International experts are looking into the issues plaguing the Important Bird Areas (IBA) of Kerala.
A two-member team from the BirdLife International (BI), the agency which assesses the conservation status of birds worldwide, visited Kole wetlands in Thrissur on Wednesday. The team consisting of Ian Barber, Partner Development Officer, Asia, and Helen Byron, Senior International Casework officer of the Royal Society for Protection of Birds reached the Periyar Tiger Reserve on Thursday.
Neha Sinha, policy officer of the Bombay National History Society, is also accompanying the visiting team. The delegation will visit Vembanad and Kumarakom wetlands in Kottayam and Ernakulam districts on Friday.
An IBA, according to BirdLife International, “is an internationally agreed priority for conservation action.” They are “key sites for conservation – small enough to be conserved in their entirety and often already part of a protected-area network.”
The IBA programme aims to “to identify, protect and manage a network of sites that are significant for the long-term viability of naturally occurring bird populations, across the geographical range of those bird species for which a site-based approach is appropriate,” according to the agency.
The IBAs “hold significant numbers of one or more globally threatened species and are one of a set of sites that together hold a suite of restricted-range species or biome-restricted species.”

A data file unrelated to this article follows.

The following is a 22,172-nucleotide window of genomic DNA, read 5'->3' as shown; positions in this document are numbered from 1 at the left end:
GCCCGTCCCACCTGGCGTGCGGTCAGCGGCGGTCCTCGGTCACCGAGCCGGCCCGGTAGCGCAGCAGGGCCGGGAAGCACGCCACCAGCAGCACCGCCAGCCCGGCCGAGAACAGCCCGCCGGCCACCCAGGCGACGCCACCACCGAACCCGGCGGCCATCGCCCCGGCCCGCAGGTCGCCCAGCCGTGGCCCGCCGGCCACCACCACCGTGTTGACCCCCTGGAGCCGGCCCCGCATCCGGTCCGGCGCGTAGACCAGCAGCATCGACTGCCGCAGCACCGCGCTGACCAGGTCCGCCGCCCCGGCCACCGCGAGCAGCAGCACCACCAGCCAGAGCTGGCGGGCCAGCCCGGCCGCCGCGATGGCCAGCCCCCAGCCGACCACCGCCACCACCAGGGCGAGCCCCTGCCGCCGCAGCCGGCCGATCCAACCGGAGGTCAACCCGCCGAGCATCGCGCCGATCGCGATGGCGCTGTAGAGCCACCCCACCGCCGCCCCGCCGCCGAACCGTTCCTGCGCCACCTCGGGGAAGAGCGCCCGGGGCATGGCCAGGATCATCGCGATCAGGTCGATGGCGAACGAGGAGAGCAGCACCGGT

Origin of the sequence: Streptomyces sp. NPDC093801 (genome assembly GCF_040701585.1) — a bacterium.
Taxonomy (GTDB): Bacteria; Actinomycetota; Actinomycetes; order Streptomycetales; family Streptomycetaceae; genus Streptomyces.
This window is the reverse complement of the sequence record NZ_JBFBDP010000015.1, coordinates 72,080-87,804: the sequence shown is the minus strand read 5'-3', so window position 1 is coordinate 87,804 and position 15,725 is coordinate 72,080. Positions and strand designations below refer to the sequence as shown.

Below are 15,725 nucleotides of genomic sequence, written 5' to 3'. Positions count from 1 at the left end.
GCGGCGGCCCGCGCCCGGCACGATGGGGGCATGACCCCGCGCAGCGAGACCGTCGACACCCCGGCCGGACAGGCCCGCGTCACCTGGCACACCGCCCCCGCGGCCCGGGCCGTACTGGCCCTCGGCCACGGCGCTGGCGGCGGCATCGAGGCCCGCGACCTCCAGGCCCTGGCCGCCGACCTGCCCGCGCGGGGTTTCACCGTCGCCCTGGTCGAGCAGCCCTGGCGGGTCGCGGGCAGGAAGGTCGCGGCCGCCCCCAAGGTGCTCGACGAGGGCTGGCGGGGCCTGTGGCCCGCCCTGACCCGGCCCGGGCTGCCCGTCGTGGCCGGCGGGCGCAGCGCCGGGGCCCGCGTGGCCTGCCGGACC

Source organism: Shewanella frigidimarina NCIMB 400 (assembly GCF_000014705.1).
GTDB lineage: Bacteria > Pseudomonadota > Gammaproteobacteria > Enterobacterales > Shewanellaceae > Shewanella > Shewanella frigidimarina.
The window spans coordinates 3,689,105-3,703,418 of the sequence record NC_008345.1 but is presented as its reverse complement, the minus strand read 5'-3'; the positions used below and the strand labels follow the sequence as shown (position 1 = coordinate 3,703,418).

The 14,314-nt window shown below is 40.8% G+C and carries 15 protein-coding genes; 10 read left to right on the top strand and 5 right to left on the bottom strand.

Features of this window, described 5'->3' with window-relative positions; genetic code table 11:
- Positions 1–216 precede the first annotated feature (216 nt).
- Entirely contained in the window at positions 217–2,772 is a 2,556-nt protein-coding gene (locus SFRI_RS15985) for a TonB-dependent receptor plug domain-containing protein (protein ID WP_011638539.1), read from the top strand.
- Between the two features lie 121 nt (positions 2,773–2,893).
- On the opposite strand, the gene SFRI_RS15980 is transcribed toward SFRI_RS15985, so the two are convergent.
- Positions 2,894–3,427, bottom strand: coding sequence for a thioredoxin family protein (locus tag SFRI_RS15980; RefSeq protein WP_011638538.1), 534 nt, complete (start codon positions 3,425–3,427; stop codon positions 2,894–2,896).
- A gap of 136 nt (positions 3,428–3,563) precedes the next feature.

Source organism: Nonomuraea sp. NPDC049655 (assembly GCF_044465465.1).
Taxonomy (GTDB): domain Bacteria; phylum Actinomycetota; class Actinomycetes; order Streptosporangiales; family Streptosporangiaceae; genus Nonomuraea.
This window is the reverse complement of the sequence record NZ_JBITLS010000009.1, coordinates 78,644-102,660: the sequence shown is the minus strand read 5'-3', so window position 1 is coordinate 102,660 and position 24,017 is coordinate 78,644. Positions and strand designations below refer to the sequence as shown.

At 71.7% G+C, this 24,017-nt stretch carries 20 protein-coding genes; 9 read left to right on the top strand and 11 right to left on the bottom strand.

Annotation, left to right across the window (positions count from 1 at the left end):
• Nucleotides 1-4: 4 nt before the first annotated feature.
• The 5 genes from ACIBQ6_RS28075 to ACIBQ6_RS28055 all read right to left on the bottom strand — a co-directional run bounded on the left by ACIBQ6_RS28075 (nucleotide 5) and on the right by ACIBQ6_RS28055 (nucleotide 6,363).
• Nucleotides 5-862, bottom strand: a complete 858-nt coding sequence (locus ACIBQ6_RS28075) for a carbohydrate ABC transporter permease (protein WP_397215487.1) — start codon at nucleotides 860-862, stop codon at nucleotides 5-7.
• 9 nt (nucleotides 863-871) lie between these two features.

Kerala has 24 IBAs to its credit against the 466 in the country. Most of the bird areas of Kerala are either in protected areas or Reserve Forests, which are managed by the State Forest Department. This includes Silent Valley National Park, Chinnar Wild Life Sanctuary and Neyyar Wildlife Sanctuary. However, a large number of the wetland IBAs are owned by private individuals and not covered by any strict conservation regime.
It is estimated that around 120 bird species of Kerala are wetland-dependent ones as revealed in the annual water foul census. The wetlands of Kerala are homes to around1.25 lakh birds. The Kole and Vembanad wetlands together support around 80 per cent of the water bird population of Kerala.
The reclamation of the wetlands and the resultant habitat loss of wetland-dependent birds were the major threats faced by the Kerala IBAs, said P.O. Nameer, the Kerala coordinator of the State coordinator of the Important Bird Area Programme. The delegation is also holding discussions with farmers, he said.
A major chunk of the wetlands of Kerala are in the possession of private persons and the use of wetlands for non-agricultural purposes is prevalent. This has huge impact on the habitats of wetland birds. Targeted poaching, use of pesticides in agriculture and runoff from the fields were taking its toll, Dr. Nameer said.